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MARKA, Jordan — On the grimy edge of Amman, in an area that’s home to one of Jordan’s major Palestinian refugee camps, President Barack Obama’s message from Cairo was little more than background noise.
Moments before the President began his address to the Muslim world one shopkeeper stared blankly at a television broadcasting Quranic recitation. He hadn’t heard anything about Obama giving a speech. His neighbor hadn’t either and said he wouldn’t watch it anyway. “I’m not interested in politics. Only Islam.”
As Obama works to build a bridge to the Muslim world, he may have a difficult time reaching arguably the most important audience — conservative, lower-middle class Muslims. While many in Jordan’s capital think highly of Obama, just a few miles from the home of the notorious Islamic militant Abu Musab al-Zarqawi Obama is seen as only a slight improvement over former President George Bush.
“Bush was white and Obama is black. That’s the only difference,” says Mohamed Khalil, a pharmacist who said there was no point to watching the speech.
The sentiment was echoed by countless Marka residents, who say they’re tired of hearing American politicians’ promises and plans that rarely come to fruition. In a falafel shop playing an Arabic translation of Obama’s speech on television, many patrons walked in, shouted an obscenity at the screen, got their lunch and left.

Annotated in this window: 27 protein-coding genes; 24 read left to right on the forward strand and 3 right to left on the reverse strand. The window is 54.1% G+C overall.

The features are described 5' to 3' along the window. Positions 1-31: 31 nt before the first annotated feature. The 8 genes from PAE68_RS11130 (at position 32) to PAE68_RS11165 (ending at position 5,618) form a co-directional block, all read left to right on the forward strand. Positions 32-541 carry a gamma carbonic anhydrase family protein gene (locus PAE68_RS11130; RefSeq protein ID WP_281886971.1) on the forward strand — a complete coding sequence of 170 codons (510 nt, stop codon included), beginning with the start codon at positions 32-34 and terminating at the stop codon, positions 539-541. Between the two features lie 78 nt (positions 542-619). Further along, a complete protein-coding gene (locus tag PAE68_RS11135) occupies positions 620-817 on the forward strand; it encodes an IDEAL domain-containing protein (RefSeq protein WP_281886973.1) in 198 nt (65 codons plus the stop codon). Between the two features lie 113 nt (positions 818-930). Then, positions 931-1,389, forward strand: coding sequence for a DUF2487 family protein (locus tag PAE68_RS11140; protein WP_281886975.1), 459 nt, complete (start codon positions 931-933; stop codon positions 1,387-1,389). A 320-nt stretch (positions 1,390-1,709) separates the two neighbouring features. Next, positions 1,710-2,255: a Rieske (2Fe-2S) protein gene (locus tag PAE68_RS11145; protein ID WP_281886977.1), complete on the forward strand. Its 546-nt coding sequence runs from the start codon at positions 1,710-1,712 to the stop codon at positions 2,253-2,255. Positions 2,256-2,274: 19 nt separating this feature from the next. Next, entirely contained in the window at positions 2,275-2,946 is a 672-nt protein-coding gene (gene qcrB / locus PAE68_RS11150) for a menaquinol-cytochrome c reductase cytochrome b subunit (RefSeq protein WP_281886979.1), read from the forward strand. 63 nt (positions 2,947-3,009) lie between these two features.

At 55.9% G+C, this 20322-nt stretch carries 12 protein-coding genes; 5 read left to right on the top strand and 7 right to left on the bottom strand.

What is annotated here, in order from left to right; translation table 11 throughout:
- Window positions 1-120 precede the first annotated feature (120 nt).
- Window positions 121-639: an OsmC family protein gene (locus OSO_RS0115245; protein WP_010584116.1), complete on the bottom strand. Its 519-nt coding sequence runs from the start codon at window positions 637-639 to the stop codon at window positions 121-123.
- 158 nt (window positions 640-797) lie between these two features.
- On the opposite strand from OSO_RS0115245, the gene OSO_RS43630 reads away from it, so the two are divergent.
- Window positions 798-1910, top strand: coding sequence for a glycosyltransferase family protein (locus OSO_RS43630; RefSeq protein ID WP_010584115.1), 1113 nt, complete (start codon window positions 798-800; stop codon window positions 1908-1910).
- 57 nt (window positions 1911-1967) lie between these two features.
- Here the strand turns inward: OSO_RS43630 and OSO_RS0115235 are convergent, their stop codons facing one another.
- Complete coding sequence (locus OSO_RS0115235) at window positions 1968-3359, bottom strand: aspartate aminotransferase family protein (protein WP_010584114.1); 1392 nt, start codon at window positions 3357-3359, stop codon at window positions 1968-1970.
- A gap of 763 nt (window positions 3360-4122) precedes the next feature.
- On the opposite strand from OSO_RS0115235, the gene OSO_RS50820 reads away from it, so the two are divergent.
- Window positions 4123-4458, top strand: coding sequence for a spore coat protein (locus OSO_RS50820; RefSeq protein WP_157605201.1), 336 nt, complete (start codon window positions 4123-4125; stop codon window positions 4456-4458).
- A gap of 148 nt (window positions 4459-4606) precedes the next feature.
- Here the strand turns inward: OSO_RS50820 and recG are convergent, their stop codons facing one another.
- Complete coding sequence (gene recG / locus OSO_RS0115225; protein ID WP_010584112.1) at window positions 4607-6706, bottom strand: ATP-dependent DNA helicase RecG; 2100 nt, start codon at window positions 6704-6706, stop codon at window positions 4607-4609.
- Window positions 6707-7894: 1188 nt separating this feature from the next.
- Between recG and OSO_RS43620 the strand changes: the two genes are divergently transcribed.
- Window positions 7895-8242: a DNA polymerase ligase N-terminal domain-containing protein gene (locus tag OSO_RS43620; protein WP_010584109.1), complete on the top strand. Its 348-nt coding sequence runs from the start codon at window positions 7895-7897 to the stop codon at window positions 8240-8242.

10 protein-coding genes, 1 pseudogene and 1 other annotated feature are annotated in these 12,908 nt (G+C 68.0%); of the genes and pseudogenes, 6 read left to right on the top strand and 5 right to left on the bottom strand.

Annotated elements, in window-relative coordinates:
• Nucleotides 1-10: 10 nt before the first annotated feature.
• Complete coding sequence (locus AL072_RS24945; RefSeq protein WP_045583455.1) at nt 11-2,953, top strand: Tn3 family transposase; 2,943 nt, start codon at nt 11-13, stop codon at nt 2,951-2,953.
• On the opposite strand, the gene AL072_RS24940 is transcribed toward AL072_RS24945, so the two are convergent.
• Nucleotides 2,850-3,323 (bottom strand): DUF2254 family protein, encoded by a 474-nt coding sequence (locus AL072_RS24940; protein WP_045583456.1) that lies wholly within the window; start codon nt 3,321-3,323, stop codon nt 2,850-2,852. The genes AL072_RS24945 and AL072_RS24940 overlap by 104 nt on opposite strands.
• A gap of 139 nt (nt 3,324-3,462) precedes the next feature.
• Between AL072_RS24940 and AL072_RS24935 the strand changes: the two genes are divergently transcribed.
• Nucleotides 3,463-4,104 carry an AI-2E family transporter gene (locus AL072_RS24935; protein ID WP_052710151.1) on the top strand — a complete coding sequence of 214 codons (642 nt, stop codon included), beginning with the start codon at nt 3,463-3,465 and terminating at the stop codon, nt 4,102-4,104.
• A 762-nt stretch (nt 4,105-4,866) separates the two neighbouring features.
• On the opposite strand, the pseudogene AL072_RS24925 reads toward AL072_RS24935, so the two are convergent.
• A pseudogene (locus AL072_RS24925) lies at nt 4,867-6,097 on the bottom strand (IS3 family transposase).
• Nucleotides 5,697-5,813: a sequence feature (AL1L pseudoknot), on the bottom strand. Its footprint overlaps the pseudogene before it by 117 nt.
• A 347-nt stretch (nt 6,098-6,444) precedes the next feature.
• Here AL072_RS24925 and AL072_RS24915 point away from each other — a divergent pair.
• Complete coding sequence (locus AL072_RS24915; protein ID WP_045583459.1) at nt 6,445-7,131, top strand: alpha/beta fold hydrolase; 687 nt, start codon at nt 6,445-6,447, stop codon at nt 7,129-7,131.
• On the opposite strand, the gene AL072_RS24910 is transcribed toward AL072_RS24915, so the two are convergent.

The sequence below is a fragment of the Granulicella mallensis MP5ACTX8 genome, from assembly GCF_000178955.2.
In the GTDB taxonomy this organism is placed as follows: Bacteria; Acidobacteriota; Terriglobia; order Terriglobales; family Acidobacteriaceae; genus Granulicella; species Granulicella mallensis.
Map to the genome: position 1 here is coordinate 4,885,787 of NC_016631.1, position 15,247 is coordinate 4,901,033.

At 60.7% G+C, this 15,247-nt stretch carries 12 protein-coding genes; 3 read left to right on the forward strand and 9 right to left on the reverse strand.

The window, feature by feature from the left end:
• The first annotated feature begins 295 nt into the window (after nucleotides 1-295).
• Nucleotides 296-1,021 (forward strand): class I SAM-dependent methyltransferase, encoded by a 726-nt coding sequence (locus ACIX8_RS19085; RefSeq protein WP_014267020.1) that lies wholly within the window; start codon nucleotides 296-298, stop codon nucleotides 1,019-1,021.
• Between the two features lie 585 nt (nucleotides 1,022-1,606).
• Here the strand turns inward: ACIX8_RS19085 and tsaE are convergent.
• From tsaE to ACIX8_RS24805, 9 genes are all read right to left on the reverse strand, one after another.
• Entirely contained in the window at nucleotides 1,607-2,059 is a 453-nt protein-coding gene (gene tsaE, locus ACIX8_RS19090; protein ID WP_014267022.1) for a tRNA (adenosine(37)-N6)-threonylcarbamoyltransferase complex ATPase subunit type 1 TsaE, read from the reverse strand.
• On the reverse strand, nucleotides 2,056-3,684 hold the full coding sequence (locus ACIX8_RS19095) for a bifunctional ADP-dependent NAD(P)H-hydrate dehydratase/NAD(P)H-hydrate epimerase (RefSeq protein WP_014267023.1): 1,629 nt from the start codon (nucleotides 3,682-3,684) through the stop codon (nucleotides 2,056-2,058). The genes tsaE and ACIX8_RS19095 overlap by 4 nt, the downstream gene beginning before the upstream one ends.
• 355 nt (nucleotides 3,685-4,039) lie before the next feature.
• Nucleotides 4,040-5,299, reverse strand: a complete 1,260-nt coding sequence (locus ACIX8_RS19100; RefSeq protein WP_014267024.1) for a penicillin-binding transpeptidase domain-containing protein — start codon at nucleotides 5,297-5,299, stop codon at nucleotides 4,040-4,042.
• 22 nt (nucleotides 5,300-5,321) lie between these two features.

These reactions will likely not come as a surprise to Obama, who acknowledged in his address that, “no single speech can eradicate years of mistrust.”
Those willing to listen, however, say they were pleased with what they heard. Obama hit many of the key concerns for Jordanians and Palestinians, namely his support of a two-state solution and call for an end to Israeli settlements and fair treatment for residents of Gaza.
But like many other Arabs jaded by countless failed peace talks, restaurant manager Ahmed Saed wants to see Obama take action before he’ll give him any real support. “He’s the first black president and he’s of Muslim origin so he’s knowledgeable about Islam. His words were excellent about the two-state solution,” he says. “If he said the right things, Israel will get angry.”